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By Fred Barnes


Every on-premise licensee is confronted with the problem of how to advertise to the community, the unique things that their business brings to the table. In these difficult economic times, it is more important than ever to keep your customers aware of the products, menu, special events and services you can provide. It has been observed that if you sell nickel beers and no one knows the promotion will fail.

The newest responsibility that the on-premise licensee must face is how and where to merchandize their establishments. Cost is a factor to be considered. Getting the biggest bang for your buck is the ultimate goal. In this highly technical world, new means of communication must be explored.

The print media, namely newspapers and magazines, are on a readership decline. Radio and television advertising may be effective but is usually cost prohibited.

The Internet and the worldwide web have changed the way we do business and are a main source of how we communicate. Today, more and more people are utilizing the Internet to receive the news, manage their investments, do their research, stay in touch with friends and relatives and sell their services and products. Creating a captivating website and capturing e-mail addresses from customers, can build a database of continuing patron support. Staying in front of potential customers is the key to new and repeat business.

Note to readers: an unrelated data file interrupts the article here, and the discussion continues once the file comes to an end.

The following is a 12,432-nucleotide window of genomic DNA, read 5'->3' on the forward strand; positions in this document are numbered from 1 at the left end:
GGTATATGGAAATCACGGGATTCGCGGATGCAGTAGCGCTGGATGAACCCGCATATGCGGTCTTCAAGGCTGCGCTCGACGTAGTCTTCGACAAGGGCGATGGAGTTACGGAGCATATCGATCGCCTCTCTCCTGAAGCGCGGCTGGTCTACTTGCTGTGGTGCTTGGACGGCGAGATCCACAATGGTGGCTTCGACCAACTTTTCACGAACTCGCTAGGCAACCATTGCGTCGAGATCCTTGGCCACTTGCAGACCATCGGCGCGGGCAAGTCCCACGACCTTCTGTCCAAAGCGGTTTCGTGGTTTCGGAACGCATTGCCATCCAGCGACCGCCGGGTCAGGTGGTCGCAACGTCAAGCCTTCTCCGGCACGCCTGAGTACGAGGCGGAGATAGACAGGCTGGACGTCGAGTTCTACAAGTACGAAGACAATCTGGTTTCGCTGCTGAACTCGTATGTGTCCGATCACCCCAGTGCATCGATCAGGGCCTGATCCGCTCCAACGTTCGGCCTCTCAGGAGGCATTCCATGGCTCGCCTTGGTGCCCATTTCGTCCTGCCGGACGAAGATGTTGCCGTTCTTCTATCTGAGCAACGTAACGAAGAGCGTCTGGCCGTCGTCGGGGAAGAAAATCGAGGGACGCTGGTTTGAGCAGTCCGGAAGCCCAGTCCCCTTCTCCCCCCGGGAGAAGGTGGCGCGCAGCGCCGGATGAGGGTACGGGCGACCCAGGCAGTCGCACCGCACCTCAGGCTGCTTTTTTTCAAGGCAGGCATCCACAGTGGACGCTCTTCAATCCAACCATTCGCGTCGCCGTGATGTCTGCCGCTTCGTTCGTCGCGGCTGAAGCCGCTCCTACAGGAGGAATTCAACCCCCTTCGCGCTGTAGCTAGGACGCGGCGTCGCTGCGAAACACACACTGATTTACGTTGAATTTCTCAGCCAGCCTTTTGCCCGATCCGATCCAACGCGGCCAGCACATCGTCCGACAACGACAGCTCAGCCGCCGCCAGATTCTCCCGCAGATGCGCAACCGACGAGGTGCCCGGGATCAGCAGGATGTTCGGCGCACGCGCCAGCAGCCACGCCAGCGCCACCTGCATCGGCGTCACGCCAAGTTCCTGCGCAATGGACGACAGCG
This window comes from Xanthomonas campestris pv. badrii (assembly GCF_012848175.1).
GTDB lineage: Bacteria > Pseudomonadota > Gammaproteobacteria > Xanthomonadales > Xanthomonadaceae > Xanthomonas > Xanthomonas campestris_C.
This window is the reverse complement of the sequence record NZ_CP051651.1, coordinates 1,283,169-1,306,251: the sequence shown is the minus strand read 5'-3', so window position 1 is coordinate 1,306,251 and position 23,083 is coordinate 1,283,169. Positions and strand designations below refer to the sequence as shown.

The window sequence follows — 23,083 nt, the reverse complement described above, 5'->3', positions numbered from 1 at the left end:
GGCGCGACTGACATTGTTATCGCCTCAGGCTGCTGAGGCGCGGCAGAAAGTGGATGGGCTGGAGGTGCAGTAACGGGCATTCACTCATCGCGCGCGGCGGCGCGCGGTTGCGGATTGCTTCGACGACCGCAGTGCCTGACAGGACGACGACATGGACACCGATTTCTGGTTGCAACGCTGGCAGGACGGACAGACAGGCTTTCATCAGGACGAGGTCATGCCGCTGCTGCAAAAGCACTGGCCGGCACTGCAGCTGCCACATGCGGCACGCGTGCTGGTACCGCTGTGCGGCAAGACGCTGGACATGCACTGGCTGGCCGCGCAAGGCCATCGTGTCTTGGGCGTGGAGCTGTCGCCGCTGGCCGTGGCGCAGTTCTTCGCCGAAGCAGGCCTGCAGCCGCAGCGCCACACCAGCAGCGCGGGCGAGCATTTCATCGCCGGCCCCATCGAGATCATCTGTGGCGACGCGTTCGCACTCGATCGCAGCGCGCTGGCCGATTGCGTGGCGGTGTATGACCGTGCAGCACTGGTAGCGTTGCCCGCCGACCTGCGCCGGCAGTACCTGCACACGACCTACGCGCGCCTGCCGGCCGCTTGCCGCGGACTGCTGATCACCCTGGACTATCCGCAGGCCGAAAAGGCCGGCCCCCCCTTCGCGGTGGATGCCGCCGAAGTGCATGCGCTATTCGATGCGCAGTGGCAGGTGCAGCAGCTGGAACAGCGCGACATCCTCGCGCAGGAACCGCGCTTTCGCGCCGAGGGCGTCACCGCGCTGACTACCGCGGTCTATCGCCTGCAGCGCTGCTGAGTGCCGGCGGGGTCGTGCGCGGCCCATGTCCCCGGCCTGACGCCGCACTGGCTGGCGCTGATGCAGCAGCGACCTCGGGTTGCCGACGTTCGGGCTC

Networking which means making connection with people, is probably the most important thing you can do to achieve success. Networking parties have become very popular throughout the country. Many County Chambers of Commerce and other community oriented organizations hold periodic business card networking parties. These types of gatherings can benefit your business in several ways. If you have the room, you can offer to hold a networking party in your place of business. This provides an opportunity to introduce your establishment and your cuisine to a new and more business related audience. It is also an opportunity to meet and greet your local business community.

Many times local business people are also elected town officials. Meeting them in an informal setting, gives you the opportunity to educate them about the alcoholic beverage industry and the problems confronting the hospitality industry.

There are social networking websites, such as Facebook, and My Space that allow you to continually network with customers. By encouraging your customers to share your promotions with family, friends, neighbors and co-workers create more exposure for your establishment and also build your database. By joining one of the constant alert websites, you can, with the push of a button, send your message to thousands of potential customers without any cost to you.

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